I was a spectacularly average honours student in both high school and undergrad. Not ‘average’ meaning ‘hard-working’ or ‘clever’, but a solid B student for most of my academic career. I did the minimum to be kept in my program most of the time; I mean, there were video games to be played, television shows to be watched, and beer to be drunk.
Despite my general lack of follow-through on ambitious tasks (at least not until the very last conceivable second), I still think about returning to academia; however, five years on, I’m more unsure about my mad academic skillz than ever and even less confident in my ability to stay on task.
I mean, I have a Masters degree, so I am neither stupid nor completely incapable (though, really, my dissertation was definitely far from ground-breaking), but I think I lack that particular drive (for now) to compete with other neurotics, most of whom will possess a greater depth of knowledge in their fields.
The bigger problem is that, like many, when there are big, important tasks to be done, I have (entirely self-diagnosed) temporary attention deficit disorder in times of stress. For example, in order to finish my dissertation, which took a stupidly long time considering it wasn’t particularly good, I had to uninstall online Scrabble.
Seriously. Before I even left Birmingham, I would sit with a pile of 10 library books, including ILLs that needed returning within days, and play Scrabble for four or five hours at a time. Then I’d get bored and go for a walk or to the gym. Then I might come back and take a few notes. If I turned on music, all was lost because I’d sing along. If the TV was on, sometimes I could work for a while, but only until something of mild interest happened. A rerun of Friends I hadn’t seen in a few months, for example.
Eventually, I figured out a solution (of sorts). I found it impossible to work in the library because it was too quiet, so I would spend hours of time in a Caffe Nero in Harborne (making a £1.90 espresso last for an afternoon is one of my truly amazing skills). I needed a din, preferably voices loud enough to hear, but not loud enough to be listened to. That would occupy the restless part of my brain somehow and I could get work done.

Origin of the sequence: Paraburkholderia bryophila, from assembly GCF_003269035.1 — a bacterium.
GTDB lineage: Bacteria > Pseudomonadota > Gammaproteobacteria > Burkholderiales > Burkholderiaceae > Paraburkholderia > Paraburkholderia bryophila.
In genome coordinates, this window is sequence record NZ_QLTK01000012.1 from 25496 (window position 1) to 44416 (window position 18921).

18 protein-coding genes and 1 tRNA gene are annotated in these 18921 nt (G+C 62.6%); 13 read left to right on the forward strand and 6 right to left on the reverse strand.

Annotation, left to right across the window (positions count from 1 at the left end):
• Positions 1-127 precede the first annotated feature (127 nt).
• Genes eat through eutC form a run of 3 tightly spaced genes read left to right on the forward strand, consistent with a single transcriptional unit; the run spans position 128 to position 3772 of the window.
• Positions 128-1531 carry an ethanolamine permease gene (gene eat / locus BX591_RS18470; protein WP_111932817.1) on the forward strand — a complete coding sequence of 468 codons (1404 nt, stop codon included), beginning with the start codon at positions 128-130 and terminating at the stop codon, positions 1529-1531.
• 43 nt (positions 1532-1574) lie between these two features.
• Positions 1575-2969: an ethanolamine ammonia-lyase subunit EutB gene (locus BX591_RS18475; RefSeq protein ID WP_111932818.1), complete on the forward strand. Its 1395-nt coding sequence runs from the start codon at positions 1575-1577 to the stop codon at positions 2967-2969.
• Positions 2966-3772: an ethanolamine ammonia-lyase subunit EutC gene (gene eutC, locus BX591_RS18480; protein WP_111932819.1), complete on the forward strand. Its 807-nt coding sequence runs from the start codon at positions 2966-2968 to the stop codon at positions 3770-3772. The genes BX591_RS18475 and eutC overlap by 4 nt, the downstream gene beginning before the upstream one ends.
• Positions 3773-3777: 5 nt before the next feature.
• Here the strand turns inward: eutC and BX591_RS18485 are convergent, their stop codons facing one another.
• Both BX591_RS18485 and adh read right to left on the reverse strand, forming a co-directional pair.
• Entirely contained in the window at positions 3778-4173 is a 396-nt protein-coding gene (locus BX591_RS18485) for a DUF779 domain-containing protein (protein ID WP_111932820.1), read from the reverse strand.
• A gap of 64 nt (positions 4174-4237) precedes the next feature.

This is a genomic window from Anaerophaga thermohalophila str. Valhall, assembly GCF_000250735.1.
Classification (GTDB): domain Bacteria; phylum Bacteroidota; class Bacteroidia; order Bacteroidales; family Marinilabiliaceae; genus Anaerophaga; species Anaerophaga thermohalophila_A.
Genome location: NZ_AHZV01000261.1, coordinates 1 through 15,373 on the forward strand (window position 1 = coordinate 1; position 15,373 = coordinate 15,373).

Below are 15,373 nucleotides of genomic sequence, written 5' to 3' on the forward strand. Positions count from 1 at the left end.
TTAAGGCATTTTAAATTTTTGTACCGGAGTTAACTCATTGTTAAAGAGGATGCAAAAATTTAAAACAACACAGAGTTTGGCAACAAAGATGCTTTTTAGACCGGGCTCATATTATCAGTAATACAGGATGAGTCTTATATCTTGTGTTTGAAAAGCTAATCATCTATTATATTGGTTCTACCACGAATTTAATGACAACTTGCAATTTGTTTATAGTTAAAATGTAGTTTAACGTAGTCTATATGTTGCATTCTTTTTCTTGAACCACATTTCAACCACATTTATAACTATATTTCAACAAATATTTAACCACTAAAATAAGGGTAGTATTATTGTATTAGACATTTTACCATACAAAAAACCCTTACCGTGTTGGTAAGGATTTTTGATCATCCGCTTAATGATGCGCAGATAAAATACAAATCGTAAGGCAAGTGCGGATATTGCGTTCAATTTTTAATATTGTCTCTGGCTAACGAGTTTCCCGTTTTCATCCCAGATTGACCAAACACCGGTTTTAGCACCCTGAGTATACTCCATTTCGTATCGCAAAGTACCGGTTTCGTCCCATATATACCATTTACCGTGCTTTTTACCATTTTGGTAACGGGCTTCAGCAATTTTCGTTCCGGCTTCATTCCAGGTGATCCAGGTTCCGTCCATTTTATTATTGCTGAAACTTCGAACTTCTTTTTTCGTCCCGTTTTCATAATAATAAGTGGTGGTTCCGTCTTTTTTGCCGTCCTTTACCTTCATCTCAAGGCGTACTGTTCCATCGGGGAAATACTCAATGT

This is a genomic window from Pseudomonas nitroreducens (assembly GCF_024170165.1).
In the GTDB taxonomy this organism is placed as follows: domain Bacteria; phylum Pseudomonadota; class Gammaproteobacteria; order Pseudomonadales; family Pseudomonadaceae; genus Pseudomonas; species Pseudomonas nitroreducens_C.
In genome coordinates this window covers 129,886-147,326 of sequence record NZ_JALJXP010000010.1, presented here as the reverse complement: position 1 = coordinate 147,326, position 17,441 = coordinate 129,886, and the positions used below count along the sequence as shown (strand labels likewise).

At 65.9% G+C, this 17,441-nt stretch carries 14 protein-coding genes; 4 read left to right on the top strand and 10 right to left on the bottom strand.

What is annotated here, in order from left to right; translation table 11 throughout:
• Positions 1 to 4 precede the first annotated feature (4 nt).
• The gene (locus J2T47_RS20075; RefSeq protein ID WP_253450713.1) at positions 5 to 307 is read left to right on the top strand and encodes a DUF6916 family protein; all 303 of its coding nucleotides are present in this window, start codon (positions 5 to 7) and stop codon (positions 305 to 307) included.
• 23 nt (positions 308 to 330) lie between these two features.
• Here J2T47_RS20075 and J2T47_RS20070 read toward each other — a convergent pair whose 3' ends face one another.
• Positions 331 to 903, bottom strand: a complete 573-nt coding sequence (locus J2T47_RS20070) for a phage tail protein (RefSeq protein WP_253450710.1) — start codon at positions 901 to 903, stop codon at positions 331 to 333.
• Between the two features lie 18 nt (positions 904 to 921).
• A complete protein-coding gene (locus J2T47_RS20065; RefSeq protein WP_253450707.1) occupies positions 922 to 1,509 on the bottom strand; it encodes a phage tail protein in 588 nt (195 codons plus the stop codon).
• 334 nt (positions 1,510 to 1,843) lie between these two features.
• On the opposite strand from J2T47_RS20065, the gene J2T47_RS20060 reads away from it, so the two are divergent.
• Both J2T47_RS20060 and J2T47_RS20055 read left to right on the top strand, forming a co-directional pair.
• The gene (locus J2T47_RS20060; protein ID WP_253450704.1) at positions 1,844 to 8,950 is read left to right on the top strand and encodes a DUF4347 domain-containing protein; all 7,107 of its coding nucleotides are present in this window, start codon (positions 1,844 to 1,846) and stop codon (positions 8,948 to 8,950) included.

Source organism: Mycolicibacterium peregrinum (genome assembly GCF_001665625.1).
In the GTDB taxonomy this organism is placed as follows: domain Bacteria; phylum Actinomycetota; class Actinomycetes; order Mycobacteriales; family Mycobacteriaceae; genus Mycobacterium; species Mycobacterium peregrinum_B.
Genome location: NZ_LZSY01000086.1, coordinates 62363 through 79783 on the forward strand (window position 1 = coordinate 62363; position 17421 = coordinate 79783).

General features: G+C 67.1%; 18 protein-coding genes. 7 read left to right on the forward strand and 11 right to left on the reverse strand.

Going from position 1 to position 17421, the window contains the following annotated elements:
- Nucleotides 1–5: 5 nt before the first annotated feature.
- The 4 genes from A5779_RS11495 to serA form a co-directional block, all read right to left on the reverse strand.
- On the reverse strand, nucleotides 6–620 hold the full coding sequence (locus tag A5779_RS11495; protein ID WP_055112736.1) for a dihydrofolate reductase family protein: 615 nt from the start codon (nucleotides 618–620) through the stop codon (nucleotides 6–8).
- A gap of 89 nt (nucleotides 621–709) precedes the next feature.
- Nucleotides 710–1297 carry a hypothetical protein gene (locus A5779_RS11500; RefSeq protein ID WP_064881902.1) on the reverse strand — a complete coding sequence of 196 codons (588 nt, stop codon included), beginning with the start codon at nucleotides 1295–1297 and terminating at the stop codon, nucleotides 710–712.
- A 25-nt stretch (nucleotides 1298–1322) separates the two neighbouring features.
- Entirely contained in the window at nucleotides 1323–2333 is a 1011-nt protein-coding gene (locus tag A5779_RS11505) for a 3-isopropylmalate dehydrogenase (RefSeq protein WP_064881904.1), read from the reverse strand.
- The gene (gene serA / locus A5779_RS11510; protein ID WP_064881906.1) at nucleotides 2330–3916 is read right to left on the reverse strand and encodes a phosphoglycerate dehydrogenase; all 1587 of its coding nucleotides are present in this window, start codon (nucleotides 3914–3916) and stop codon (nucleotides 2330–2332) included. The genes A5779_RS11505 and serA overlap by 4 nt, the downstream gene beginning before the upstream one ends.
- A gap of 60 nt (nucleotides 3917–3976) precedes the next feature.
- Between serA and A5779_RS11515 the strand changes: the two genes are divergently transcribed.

Nowadays, I have trouble recreating this. I signed up for an online course recently. I say recently; it was six months ago and I just missed the extension deadline. However, this time around, my distractions have been far greater than a Channel 4 documentary on the strangest things to ever be taken out of a human or a new version of Bejeweled; I have a job. A career (of sorts), even.
Admittedly, I’m no great shakes and staying on task at work all the time either, but I have to concentrate (at least a bit) while I’m in the office, so when I get home, all bets are off. I can’t recreate the Caffe Nero experience in Ottawa (so far); I don’t know if it’s because coffee shops here are louder or what, but that temporary ADD is worse than ever. Occasionally, I am able to get some things done if I have a movie I’ve seen a million times before on in the living room while I study at the dining room table, but most of the time? Not so much.
This, above all, is the biggest threat to my ever coming up with the Next Great Theory on Canadian immigration propaganda in the 20th century or, and I actually proposed this as a dissertation topic, how the Simpsons are this generation’s most important history teachers. A damn shame, really, since those would be truly important contributions to the already bloated historical canon.